Media coverage and public interest in Julian Assange’s latest uncovering of a shitload of documents concerning the American-Afghan war seem to be way overblown, for what appears (after a cursory glance, there are more than 70 thousand of them) to be just accounting paperwork. Accounting of lost lives and destruction, but accounting nevertheless. America’s war is one of greed and petty interests, nothing glorious about it, nothing spectacular to reveal. To an outside observer, this might look like a careful mis-en-scène of a Hollywoodian spy flick, meant to create villains and heroes out of the dumb kids who went to fight in the desert and returned home covered in not just shame, but worse: instant oblivion. Nobody gives a fuck about them, they are in no way saviours of any country or ideal, there was no menace to defend their beloved homeland from to begin with, they were just sent out to collect on a protection tax that the Muslims stubbornly refuse to pay. I have noticed a single sane analysis of the deluge of documents, from Brendan O’Neill, an author who will go into my bookmarks tab: This is Truth as a religious-style revelation rather than Truth as the endpoint of thought, interrogation, question-asking, analysis. In reality, it is only through actively engaging with the world and its problems, through gathering facts and objectively analysing and organising them, that we can arrive at any Truth worth its name.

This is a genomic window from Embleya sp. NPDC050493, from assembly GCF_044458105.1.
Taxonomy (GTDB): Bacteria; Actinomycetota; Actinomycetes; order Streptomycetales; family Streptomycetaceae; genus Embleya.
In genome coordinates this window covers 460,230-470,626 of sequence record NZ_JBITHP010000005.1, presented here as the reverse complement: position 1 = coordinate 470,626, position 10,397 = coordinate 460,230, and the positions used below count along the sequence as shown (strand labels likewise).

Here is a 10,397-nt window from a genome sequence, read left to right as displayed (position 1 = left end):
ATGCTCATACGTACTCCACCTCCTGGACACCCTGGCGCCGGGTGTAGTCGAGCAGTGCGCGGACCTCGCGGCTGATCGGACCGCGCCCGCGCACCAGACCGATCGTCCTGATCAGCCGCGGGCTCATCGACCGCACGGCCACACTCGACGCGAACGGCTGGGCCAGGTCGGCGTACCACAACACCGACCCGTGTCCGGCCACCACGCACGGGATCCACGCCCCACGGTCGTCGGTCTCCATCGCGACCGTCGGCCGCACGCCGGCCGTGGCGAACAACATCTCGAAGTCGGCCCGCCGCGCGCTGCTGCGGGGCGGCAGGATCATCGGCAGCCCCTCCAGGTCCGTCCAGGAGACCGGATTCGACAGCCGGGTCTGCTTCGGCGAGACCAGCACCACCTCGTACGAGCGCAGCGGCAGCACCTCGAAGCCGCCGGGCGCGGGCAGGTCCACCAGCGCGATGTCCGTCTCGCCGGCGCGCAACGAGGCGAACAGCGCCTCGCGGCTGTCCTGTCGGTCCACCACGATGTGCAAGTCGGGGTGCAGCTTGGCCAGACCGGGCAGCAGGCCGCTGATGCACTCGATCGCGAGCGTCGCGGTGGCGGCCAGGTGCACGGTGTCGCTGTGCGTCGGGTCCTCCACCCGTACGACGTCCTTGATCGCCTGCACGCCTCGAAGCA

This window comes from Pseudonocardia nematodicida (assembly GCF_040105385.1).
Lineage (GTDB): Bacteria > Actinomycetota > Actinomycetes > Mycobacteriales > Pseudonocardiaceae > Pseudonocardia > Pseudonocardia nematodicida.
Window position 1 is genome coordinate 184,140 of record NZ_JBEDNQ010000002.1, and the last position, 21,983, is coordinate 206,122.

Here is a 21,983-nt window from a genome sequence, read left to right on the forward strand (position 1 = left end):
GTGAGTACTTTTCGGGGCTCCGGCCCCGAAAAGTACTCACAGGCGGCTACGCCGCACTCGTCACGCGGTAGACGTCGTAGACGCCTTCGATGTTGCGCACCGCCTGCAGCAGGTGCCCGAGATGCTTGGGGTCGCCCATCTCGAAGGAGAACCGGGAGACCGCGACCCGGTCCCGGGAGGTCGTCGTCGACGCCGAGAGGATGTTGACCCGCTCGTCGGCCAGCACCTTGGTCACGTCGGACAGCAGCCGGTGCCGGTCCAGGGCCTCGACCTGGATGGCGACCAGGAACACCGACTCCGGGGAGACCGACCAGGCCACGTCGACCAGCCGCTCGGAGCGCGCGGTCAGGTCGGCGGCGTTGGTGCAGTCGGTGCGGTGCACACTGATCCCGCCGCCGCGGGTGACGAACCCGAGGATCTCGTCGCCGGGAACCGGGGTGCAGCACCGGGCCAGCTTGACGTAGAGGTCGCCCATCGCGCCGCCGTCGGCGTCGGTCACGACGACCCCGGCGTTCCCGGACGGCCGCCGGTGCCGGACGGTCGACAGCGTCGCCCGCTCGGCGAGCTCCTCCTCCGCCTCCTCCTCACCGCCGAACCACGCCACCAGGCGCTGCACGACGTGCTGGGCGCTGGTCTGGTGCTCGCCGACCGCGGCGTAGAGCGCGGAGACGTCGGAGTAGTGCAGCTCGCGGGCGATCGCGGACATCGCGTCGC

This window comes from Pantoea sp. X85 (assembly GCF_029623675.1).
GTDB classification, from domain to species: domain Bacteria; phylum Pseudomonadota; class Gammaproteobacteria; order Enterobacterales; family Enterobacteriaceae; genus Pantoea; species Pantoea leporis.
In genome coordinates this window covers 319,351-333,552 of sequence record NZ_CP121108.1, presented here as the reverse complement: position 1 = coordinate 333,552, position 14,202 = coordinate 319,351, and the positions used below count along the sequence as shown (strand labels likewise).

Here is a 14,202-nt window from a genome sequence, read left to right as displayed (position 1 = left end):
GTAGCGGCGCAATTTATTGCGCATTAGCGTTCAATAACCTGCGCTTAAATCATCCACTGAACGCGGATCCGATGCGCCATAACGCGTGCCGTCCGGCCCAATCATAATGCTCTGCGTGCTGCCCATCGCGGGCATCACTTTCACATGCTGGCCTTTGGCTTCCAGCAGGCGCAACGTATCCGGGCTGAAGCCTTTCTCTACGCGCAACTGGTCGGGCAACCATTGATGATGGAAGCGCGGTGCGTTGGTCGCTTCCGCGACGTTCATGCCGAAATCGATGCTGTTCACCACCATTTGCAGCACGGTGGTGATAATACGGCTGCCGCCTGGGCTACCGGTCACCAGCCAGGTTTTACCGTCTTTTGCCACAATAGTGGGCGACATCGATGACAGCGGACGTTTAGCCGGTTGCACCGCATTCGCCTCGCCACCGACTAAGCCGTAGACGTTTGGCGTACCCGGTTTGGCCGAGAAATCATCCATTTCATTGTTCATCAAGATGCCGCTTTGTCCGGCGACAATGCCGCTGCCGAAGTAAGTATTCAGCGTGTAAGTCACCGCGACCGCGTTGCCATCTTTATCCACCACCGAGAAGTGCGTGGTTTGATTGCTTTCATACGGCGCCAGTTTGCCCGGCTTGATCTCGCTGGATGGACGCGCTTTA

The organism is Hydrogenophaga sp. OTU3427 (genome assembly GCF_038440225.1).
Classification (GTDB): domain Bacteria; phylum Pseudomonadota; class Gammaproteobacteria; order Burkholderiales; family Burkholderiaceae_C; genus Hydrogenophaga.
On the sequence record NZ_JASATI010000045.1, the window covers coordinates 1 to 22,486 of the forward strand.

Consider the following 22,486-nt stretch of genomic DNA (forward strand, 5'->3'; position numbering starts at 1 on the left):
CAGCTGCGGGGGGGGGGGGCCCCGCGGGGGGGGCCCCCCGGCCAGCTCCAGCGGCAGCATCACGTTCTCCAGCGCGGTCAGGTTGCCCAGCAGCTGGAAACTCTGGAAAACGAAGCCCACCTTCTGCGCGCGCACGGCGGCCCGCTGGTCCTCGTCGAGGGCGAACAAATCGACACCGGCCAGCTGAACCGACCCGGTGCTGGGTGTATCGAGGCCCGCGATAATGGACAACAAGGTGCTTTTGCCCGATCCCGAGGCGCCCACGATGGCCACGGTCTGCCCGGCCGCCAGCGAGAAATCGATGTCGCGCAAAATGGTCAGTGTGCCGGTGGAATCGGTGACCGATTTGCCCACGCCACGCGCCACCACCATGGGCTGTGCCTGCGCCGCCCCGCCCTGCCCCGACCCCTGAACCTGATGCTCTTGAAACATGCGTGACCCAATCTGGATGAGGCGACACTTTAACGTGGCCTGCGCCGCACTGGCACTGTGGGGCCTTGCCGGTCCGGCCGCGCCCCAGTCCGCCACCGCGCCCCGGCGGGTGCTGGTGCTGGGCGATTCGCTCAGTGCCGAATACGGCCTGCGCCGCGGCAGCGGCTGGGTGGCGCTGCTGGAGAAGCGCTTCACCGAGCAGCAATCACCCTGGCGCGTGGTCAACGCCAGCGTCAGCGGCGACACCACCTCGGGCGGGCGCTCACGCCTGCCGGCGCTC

As for the sudden and chilling accusations that popped out immediately afterwards against Assange, the Guardian‘s dry humour is eloquent enough: It seems an unusual time to embark on a career of multiple rape.